Doctor Who: The Toy - Review

The Toy is a pure gem! A pure gem of a story which will keep you smiling the whole way through!

Of course, it helps that Nyssa is one of my top favourite companions from the show, but even without my slight bias, the brief adventure manages to give us a lot of little nods to the past. It was a shame that before it became one of the initial releases on the Big Finish - Short Trips Rarities - releases that it was so hard to come by. This is one of those stories which would really benefit from a lot of people listening to it.

Because this is done in the Short Trips format, it is an adventure told through the third person narrative and isn't something which is trying to replicate live-action through sound. Author, Nigel Fairs, certainly makes the most of the limited time by giving us a simple enough plot, using time-travel to really delight us with his vivid impressionistic imagery, nightmares and some really insightful thumbnail portraits of classic characters.

For those who don't like spoilers, then tough, everything that happens in this story is displayed on the cover, so I don't mind telling you what happens. Aboard the crowded TARDIS, Nyssa is tired of playing mediator between Tegan, Adric and the Doctor and she engages in the right of all companions and pokes her nose into trouble. At first, she vividly remembers Traken but fans of Nyssa get to learn more about her family in a few minutes of audio than we ever got to learn on screen. But then her nightmares spill out into what appears to be the TARDIS and she is forced to engage in a terrifying adventure.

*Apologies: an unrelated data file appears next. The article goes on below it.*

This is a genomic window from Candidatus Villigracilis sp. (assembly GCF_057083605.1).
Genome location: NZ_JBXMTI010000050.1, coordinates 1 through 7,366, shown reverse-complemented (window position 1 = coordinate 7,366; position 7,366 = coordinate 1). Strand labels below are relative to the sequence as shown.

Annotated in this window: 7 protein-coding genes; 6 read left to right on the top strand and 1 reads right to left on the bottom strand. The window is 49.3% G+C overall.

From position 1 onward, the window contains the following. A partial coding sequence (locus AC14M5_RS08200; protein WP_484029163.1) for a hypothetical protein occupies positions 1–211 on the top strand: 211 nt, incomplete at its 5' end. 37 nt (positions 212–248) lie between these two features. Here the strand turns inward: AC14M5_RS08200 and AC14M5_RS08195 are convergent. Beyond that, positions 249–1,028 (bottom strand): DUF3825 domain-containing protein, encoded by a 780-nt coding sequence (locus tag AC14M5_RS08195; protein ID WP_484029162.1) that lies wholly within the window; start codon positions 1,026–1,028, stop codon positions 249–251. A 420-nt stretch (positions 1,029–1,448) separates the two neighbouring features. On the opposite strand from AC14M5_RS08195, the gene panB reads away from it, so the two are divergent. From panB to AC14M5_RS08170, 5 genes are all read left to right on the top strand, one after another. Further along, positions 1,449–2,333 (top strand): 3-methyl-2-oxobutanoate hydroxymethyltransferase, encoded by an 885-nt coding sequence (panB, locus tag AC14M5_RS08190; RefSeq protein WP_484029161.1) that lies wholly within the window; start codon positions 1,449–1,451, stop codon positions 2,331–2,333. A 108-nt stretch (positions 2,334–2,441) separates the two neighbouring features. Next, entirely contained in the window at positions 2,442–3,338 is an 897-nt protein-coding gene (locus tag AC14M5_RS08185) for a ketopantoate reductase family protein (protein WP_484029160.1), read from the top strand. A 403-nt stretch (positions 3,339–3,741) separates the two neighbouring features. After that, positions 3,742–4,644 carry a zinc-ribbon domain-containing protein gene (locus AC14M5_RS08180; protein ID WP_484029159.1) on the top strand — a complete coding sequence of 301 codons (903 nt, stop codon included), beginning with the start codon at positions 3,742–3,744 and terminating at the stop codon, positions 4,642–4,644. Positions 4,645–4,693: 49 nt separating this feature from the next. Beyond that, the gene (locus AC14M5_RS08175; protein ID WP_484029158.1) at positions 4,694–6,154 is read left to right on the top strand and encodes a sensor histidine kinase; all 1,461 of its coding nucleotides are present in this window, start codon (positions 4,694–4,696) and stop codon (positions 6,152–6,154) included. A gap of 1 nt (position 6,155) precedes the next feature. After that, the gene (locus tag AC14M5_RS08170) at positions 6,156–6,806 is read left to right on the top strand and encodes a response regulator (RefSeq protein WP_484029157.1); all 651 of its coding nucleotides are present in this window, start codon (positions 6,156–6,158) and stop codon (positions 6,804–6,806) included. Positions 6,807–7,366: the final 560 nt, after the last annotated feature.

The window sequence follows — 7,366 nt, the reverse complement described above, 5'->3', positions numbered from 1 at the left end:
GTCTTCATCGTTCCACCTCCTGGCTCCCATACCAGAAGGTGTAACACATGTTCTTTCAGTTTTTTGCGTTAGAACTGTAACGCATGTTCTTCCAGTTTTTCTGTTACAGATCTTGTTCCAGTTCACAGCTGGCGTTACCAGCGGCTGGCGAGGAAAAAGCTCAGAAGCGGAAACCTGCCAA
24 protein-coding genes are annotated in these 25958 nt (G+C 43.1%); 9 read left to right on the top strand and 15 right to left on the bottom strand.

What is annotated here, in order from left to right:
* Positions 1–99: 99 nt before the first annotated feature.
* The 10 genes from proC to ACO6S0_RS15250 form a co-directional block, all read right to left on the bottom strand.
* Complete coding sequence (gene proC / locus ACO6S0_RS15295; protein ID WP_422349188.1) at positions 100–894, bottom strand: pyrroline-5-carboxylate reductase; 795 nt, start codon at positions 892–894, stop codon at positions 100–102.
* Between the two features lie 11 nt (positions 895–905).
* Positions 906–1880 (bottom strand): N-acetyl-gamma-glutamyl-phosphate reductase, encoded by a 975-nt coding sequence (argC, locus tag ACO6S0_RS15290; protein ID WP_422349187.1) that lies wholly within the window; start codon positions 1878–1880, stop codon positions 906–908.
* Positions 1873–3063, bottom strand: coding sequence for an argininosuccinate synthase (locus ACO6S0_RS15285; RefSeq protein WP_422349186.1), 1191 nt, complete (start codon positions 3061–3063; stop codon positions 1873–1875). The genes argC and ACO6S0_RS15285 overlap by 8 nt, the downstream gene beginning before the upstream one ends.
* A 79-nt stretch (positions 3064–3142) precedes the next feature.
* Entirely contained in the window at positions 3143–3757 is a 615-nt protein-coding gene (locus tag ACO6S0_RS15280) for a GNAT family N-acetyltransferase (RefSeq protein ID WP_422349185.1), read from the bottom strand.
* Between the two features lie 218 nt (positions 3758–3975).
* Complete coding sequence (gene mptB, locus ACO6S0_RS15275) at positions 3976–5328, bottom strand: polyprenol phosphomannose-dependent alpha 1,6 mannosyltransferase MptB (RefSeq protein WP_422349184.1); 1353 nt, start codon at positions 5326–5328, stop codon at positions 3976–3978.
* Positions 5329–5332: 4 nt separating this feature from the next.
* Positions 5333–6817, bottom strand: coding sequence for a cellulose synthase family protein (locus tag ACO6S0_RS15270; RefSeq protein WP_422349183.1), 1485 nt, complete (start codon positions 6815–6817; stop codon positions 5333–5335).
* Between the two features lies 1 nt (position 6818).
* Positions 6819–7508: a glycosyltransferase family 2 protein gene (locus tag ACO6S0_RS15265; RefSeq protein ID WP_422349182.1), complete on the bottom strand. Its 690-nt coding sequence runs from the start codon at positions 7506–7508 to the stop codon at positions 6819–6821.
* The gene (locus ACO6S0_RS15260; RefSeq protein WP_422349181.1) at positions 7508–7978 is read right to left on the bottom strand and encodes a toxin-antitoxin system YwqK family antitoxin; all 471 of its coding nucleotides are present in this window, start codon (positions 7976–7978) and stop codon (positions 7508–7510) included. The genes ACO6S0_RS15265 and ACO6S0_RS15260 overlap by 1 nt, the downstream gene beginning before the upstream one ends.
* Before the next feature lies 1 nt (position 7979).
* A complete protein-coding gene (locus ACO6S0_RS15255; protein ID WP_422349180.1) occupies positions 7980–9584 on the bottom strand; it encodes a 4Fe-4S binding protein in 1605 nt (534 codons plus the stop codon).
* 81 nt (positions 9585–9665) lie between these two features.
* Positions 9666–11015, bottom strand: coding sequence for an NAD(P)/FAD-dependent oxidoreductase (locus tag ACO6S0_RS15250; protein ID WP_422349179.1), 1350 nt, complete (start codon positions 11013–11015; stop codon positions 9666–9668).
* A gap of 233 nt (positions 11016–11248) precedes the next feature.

Sarah Sutton manages to outdo herself in performing several different characters, sometimes all in the same scene. While Nyssa doesn't recognise many of them, fans will certainly have lots of fun picking out who is who. We are also forced to wonder what is real and what is not as Nyssa journey's through this nightmare world.

This is a homage to several different eras that fans will really enjoy, but for people who aren't fans of Sarah Sutton's, Nyssa, might not fins this release enough to satisfy them...